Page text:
Toothman-Orton Engineers enlisted the engineering expertise of Terracon to consult on an FDR analysis and design. The parties also brought together a contractor and subcontractor experienced with pulverization and cement-stabilization of old asphalt pavements to gather input from those with construction experience.

The proposed FDR approach cut 18 work days off the schedules of the other pavement options. In the case of Friedman Airport, a stronger base was not the objective, but it would result in reducing the thickness of the total pavement section and accomplish the runway improvement within a short construction time period.

Additionally, FDR allowed them to attain the 30-day goal in a sustainable fashion, as it recycles resources already in use and also eliminated "probably 4,000 truck trips that would have been a huge impact on the community," according to Dave Mitchell.

The big surprise, said Toothman-Orton's Mitchell, was that the consulting group's advice to airport management to use full-depth reclamation would "cut their costs over a million dollars" when comparing all four possible pavement scenarios. Once the consultants received approvals from the FAA (federal airport funding was involved) and the five-member airport commission, the project went to bid in early 2007.

Construction Meets Deadline

Low bidder Western Construction Inc. from Boise mobilized earthmoving equipment in order to start immediately after Friedman Memorial Airport closed the runway on April 23. Despite some late snowfall the previous week, weather conditions cooperated with the schedule, and the project was completed by the May 23 deadline.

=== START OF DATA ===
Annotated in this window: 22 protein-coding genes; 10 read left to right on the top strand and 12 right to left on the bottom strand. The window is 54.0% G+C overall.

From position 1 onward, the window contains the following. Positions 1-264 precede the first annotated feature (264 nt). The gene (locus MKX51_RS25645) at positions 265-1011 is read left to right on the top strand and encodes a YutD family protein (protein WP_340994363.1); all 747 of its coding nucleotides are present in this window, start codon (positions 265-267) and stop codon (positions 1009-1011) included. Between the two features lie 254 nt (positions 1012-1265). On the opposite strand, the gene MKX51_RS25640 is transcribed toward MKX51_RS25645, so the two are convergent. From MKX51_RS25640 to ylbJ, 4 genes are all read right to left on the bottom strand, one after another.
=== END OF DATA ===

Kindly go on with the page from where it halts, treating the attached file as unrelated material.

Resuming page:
Western selected Valentine Surfacing from Vancouver, Wash., to perform the actual FDR work on 73,440 square yards of runway. Approximately 6,900 feet of Hailey's 7,500-foot airport runway had to be reworked.

Chuck Valentine, company president, recounted that his crew took "five days to grind and five days to mix" using two CMI pulverizing machines, a PR1200 and an RS800, along with a cement spreader truck and other typical grading equipment. A nominal 2 percent of portland cement was used at the start and was adjusted to the 2.3 percent level as construction proceeded to adjust for soil moisture.

The FAA requires tight pavement surface precision on pavements, a +/-.02-foot allowance. Toothman-Orton required "robotic total station" in the specifications they wrote, using ITD specs as a starting point.

Western Construction's Jack Snyder comments that "we can build a better product without stakes" as he refers to the application of electronic grade control. Western combined dual methods on the Friedman Airport runway, electronic machine control as well as electronic grade control. Snyder said the company started using GPS about five years ago.

Knowing that the FDR process is quick, requires precision the first time and that crews "can't come back the next day," Western Construction took dual precautions. The company retained the services of Butler Engineering from Shelley, Idaho, to build terrain models with surveying data and also assigned experienced project engineer Marilyn Broek to the Hailey job along with four project superintendents.

The project was successfully completed within the required 30 days. As a result, Airport Operations Chief Pete Kramer now recommends the FDR with cement process to other airport operators who want to minimize their runway reconstruction closure times to bare minimums.

Western's Snyder said that the successful completion depended on "the right technology and a ton of experience" brought to the table by the engineers involved and the construction team.


Author Information
John Arroyo is the executive director of the Northwest Cement Producers Group.